The inevitable takeover of cryptocurrencies – if you can’t beat them…
Will cryptocurrencies be remembered as the novelty plaything of the 2010s? Nathan Sinnot says the technology has more than sufficient backing to enter the mainstream, even despite its commercial adversaries.
Cryptocurrency is somewhat akin to the mysterious new kid on the block: the rebellious newcomer. It rode into town and no one’s sure if it’s here to corrupt our teens or free us from the oppressive powers that be. Everybody’s talking about it, but not everyone is engaging with it.
But is all of that changing?
The cryptocurrency market is a wildly fluctuating one, hitting around $8 billion at the beginning of the year before dropping dramatically over the following months due to the market’s over-exuberance and headlines of negative regulations came from around the globe. The correction shaved over half of the market’s value, which as of writing this now sits just below $4 billion.
Despite this, there is still confidence in the growth of cryptocurrency. Jesse Powell, founder and CEO of Bitcoin exchange Kraken, believes we’ll see the market boom again and reach the $1 trillion mark this year.
What it will most likely take for that to happen – cryptocurrency becoming widely accepted and seen as a trusted form of currency – is the involvement of a major market or player in adopting it as legitimate. Amazon, for instance, has massive influence over the commerce economy as the leading e-retailer in the United States, drawing almost $178 billion in net sales in 2017 alone. The acceptance of such a dominant force could be what the crypto market needs to lift it to that trillion dollar glory.
And there are signs Amazon may be doing just that, having registered three cryptocurrency domains last year (amazoncryptocurrency.com, amazonethereum.com and amazoncryptocurrencies) in what some speculate as possible intent. Investors are also envisioning a time soon when Amazon and other major companies may begin accepting Bitcoin or one of its competitors, which would lend some serious consumer trust and currency to that coin.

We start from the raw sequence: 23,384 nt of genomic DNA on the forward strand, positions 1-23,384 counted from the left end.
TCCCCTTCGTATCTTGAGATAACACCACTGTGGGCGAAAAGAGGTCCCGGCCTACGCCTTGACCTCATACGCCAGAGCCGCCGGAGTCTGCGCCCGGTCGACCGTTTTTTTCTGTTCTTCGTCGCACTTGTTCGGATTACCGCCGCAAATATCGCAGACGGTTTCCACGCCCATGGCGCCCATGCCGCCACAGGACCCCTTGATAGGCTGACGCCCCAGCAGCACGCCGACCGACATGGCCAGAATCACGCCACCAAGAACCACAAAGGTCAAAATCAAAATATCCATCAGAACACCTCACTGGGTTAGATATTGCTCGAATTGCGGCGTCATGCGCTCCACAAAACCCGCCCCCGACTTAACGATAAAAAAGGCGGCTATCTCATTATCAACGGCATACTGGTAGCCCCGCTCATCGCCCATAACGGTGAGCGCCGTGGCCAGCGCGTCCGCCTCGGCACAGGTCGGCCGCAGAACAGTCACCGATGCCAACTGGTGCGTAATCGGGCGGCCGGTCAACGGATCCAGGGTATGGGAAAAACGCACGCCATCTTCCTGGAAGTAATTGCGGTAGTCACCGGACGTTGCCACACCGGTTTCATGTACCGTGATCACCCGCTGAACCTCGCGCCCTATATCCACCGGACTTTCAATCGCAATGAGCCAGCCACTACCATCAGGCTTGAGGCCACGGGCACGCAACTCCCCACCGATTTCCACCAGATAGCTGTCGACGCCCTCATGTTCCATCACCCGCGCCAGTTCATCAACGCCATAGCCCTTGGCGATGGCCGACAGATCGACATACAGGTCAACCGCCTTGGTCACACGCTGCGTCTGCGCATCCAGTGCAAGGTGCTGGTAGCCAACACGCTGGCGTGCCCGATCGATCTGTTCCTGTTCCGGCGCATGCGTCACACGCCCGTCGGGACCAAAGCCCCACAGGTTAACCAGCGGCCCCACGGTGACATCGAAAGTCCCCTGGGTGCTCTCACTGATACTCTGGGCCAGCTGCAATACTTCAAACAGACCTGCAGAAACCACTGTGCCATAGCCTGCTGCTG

Whatever the future of cryptocurrency may bring, it will be a slow transition. Even as some consumers begin accepting and trading in the currencies, there will always be the need to convert it to actual dollars to spend in various stores until there is a universally accepted coin, which could take decades, especially as certain market influencers continue to push against the trend.
Several banks have already banned credit card purchases of cryptocurrencies, and social media platforms – Google, Facebook and Twitter – have banned advertisements of the currencies. So there is resistance coming from some very powerful non-players at present.
There are also some serious backers, though.
Christine Lagarde, managing director of the International Monetary Fund, believes cryptocurrencies could displace central banks and international banking. Thomas Frey, futurist and author has stated cryptocurrencies will make up approximately 25% of national currencies by 2030. More and more start-ups are launching their own ICOs (initial coin offerings), and certain industries are beginning to accept cryptos as legal tender, such as some airlines and hotels. As this acceptance spreads to other industries, we can expect to see a more general widespread acceptance as well. As stated above, it will just take a few major companies (or indeed, industries) to validate the currency for the public to surrender their scepticism and make the investment.
The growth may be slow, but the adoption of cryptocurrencies is surely inevitable. Just as all business and communication transitions to an ever-increasing digitised world, commerce and currency is certain to do the same. The question is: how many cryptocurrency players will there be, and how will they work with one another.
Nathan Sinnott is CEO of Newpath WEB.
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